(New York) – Governments should take urgent action to prevent the spread of Covid-19 and care for those most affected without sacrificing human rights. In its new 40-question checklist on the Covid-19 crisis, Human Rights Watch seeks to guide governments as they respond to the challenges presented by the pandemic.
The spread of the novel coronavirus, first identified in December 2019 in Wuhan, China, has affected peoples’ health, freedoms, and livelihoods, triggering a global human rights crisis. The new checklist provides a framework for policy responses that recognize the need to mitigate the harm of lockdowns and other “social distancing” measures and address the economic fallout of the pandemic for people in greatest need.
“Covid-19 presents an overwhelming public health challenge but also an opportunity to address long-simmering human rights concerns,” said Akshaya Kumar, crisis advocacy director at Human Rights Watch. “Policies to respond to the crisis should recognize that our communities are only as healthy as the most vulnerable among us.”
The checklist, which is grounded in Human Rights Watch research around the world, outlines the contours of a response that is intentionally intersectional and addresses the needs of groups most at risk, including people living in poverty, ethnic and religious minorities, women, people with disabilities, older people, LGBT people, migrants, refugees, and children.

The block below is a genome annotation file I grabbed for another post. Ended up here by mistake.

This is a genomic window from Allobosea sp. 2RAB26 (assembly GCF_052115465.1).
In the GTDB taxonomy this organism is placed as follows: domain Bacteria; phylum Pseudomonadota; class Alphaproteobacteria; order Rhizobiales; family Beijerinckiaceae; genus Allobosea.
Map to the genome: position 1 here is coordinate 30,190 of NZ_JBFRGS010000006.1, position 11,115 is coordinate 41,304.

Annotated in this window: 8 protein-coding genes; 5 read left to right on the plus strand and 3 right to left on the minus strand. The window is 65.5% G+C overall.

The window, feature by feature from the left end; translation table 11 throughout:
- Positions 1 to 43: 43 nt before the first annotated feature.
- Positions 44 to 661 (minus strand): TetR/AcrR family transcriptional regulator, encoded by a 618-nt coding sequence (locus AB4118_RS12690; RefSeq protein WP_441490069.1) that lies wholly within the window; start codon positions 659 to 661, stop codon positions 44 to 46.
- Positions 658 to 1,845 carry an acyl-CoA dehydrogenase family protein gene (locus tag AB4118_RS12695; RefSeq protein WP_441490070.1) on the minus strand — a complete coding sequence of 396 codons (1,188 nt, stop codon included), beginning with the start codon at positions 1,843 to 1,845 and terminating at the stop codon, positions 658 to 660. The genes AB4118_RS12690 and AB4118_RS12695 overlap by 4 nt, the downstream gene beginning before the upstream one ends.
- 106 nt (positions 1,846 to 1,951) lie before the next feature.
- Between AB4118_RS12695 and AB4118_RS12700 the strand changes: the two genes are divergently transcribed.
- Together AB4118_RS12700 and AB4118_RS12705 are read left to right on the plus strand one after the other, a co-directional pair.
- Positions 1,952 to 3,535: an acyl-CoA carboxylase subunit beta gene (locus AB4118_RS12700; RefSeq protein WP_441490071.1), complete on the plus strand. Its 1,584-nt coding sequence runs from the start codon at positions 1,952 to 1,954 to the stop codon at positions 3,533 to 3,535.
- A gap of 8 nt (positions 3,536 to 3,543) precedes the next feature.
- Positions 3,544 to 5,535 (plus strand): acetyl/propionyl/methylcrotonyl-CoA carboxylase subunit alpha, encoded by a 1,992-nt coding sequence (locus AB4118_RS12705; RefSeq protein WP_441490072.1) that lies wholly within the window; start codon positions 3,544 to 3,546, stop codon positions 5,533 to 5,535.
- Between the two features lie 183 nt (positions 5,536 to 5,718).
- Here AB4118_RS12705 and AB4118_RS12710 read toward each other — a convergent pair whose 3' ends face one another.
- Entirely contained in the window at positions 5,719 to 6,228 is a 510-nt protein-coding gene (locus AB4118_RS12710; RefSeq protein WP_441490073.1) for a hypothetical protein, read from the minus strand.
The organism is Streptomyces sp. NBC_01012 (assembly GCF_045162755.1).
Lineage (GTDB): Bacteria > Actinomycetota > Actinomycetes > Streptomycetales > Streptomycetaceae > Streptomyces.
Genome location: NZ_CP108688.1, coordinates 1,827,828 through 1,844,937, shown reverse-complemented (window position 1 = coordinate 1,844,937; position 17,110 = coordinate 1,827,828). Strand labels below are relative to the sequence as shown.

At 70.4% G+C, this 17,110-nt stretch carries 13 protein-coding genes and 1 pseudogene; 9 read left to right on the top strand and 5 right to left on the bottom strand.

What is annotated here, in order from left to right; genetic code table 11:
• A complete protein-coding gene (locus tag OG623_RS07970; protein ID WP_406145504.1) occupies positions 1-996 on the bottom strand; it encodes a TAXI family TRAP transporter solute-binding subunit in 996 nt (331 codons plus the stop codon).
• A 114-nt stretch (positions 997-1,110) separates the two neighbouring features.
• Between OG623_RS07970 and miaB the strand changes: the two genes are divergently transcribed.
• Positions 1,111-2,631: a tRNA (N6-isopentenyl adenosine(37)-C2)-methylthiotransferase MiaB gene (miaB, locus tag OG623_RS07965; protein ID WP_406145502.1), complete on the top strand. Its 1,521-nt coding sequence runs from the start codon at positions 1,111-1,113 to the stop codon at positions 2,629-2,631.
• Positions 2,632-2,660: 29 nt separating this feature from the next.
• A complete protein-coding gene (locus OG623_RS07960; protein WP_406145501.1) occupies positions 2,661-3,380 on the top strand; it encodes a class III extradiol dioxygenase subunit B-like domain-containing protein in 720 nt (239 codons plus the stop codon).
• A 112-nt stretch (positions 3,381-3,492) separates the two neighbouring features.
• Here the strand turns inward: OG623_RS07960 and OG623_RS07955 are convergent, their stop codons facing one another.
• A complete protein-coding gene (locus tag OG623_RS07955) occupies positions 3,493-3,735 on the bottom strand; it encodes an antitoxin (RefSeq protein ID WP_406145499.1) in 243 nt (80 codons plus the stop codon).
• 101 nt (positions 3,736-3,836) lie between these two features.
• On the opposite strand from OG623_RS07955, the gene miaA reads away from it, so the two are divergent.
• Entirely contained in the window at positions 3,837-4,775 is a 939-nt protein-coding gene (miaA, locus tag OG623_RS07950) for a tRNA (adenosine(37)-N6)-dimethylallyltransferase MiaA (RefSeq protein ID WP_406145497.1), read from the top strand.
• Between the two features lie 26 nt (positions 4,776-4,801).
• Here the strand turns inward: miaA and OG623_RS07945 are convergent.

As of April 13, 2020, 210 countries and territories have confirmed cases of the virus, with 2 million confirmed cases globally and 119,000 people known to have died from the disease.
Government responses to the crisis have included sweeping restrictions on rights including freedom of movement, expression and assembly. International human rights law recognizes that during serious public health threats and public emergencies threatening the life of a nation, restrictions on some rights can be justified. But they must have a legal basis, be strictly necessary, be based on scientific evidence, and be neither arbitrary nor discriminatory in application, of limited duration, respectful of human dignity, subject to review, and proportionate to achieve the objective.
Effectively preventing the spread of the virus requires governments to keep the public informed and to reduce barriers to testing, treatment and care. While some governments have denied that a crisis exists, others have expanded access to information and health care.
Following criticism that their restrictions would impede the Covid-19 response, Ethiopia lifted a blanket ban on telephone and internet service in the western Oromia region, ending a three-month long shutdown, giving those communities access to life-saving information. In Portugal, the government has announced that it will treat people with pending residency and asylum applications as if they were permanent residents until June 30, giving them equal access to health care under the national system. To remove barriers to care, a government official in Pakistan publicly pledged to help transgender people during this pandemic.